Dorries personifies the current UK Government’s ignorance, incompetence and greed. After all, this is the minister who five months ago didn’t have a clue about how Channel 4 was funded, falsely claiming it received public money.
It makes its money from commercial operations, supports an independent TV production industry, invests in investigative and foreign journalism and ploughs all profits back into the Channel to make new programming.
A private owner would instead reward shareholders and the public would lose an independent voice that dares to hold the government to account. The irony is rich as Channel 4 was created by Thatcher’s government.
During the consultation period, 90 per cent of submissions said privatising the channel was a bad idea. Voices across the media industry, including Sir David Attenborough, have condemned the plan as an attack on British public service broadcasting.
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There are few broadcasters in these islands willing to speak truth to power. Channel 4 is one of them and is why Boris wants to silence them.
Leah Gunn Barrett, Edinburgh.
Dories out of her depth as minister
Our Culture Minister Nadine Dorries has decided, along with other cultural vandals in her government, to sell off Channel 4.
In a recent interview it was clear Ms Dorries did not know how Channel 4 was funded, but a lack of knowledge goes with the territory of this government and she has pressed ahead with this narrow-minded idea.The reality is that C4 is funded by private enterprise, its programmes are made by independent production companies but it is owned by the public.
A better example of Thatcherism would be hard to find. But Ms Dorries wouldn’t know this as for some bizarre reason she thinks it should be competing with Netflix so will be sold off.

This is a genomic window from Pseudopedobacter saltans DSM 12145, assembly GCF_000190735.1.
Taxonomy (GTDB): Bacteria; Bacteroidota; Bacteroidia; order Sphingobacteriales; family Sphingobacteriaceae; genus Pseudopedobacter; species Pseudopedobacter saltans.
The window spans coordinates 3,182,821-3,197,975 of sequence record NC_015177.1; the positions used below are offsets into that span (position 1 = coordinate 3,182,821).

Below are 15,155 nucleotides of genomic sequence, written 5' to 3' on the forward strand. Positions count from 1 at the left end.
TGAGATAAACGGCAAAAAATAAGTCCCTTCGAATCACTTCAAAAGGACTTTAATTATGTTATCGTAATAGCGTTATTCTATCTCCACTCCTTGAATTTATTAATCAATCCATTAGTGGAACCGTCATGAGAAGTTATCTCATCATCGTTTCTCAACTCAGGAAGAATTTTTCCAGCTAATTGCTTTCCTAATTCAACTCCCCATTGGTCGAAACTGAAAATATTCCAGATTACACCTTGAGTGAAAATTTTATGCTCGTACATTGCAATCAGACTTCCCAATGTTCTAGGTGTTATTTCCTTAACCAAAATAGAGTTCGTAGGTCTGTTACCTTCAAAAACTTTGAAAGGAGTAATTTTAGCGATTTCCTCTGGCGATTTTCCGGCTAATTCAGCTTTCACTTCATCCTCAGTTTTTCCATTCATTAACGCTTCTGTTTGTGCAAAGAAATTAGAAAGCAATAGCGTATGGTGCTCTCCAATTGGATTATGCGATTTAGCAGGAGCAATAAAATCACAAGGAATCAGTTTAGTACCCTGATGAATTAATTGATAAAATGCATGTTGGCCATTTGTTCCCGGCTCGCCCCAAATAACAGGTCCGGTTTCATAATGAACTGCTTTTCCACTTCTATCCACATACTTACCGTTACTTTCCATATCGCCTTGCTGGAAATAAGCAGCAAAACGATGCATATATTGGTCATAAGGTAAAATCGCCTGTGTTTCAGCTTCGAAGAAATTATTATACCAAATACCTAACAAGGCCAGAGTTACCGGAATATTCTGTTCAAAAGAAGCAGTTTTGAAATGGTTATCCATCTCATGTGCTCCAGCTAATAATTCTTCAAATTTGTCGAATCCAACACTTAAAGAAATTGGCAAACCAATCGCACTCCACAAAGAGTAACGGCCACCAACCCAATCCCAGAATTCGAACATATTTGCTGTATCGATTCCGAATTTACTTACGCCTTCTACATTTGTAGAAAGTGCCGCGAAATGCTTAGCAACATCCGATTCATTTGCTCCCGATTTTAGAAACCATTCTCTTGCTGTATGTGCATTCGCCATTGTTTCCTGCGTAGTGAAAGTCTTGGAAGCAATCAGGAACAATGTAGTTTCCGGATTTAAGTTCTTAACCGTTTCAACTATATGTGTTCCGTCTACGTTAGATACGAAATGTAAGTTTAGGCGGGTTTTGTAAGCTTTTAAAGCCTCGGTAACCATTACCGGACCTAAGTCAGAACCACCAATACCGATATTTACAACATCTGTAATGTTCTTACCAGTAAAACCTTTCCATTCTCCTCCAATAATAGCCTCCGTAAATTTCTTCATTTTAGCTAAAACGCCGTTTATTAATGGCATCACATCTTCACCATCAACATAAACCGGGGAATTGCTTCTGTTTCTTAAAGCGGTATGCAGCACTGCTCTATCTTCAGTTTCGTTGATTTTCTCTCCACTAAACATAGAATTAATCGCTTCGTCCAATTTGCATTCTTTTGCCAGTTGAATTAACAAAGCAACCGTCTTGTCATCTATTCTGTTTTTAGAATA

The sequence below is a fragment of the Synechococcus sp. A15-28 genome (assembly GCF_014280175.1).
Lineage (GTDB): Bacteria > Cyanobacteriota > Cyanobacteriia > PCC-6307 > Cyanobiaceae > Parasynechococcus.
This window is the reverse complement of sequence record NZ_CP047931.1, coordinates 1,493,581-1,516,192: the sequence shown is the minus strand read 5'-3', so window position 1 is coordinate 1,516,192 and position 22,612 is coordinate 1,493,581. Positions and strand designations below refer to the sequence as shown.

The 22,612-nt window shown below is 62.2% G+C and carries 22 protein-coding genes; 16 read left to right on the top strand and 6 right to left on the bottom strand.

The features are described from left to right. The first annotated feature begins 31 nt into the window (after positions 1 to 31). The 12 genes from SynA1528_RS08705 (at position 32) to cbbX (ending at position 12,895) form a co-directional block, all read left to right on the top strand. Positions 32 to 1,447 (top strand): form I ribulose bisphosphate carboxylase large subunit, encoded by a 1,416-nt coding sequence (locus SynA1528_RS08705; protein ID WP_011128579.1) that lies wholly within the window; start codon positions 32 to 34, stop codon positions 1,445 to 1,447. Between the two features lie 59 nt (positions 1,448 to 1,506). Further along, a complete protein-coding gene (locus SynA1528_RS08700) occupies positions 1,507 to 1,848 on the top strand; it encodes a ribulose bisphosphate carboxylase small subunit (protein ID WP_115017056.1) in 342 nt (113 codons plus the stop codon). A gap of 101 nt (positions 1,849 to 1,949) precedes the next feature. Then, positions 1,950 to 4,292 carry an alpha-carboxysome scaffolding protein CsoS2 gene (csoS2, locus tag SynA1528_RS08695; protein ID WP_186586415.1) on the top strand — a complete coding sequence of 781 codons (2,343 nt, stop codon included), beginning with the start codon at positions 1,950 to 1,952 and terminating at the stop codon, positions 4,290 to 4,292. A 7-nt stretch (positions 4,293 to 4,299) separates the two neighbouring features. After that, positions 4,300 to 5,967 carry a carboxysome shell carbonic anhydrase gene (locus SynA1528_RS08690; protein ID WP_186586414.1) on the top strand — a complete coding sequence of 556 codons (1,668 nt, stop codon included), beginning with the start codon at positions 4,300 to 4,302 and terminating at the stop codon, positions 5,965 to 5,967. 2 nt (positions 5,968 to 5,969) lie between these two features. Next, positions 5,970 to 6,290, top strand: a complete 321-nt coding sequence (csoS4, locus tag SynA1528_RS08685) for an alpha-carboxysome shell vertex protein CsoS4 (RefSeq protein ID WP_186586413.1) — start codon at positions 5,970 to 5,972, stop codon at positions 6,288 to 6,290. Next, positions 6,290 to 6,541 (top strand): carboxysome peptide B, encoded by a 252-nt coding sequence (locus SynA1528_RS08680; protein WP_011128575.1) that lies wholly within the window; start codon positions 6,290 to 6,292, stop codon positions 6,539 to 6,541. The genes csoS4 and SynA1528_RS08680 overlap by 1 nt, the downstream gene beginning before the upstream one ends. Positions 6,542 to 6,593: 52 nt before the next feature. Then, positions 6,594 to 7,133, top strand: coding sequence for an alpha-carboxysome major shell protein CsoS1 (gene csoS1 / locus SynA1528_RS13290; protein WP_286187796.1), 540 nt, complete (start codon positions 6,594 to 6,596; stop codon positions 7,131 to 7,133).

The real truth is her beleaguered and corrupt government are, once again, terrified of any media outlet that has some semblance of independence and having gagged the BBC, they are now starting on Channel 4.I will wait with bated breath to find out who will be the eventual buyers but I have a hunch it may go to the same sort of people who did so well out of PPE contracts.
D Mitchell, Edinburgh.
We must speak out about war crimes
I’m surprised by the glaring absence of letters from readers voicing their opinions about the horrendous situation unfolding in Ukraine.
I can’t believe that people are indifferent to the deaths of over 300 civilians and the destruction of their homes, by an invading army of Russian forces.
The UN have confirmed that evidence from the town of Bucha points towards the targeting and killing of civilians, not ‘collateral damage’. Dead people with their hands bound and bodies of naked women found partially burned constitute indisputable signs of war crimes, but the Kremlin has denied any responsibility for their deaths, even suggesting that the corpses were “fakes”.
Have we not learnt any lessons from recent history? It would appear not, since a rally in Berlin last Sunday which was meant to highlight the growing hostility towards Russians living in Germany, included demonstrators who supported the invasion of Ukraine. This took place on a day when hundreds of civilians in Bucha became victims of alleged atrocities.
Carolyn Taylor, Broughty Ferry.
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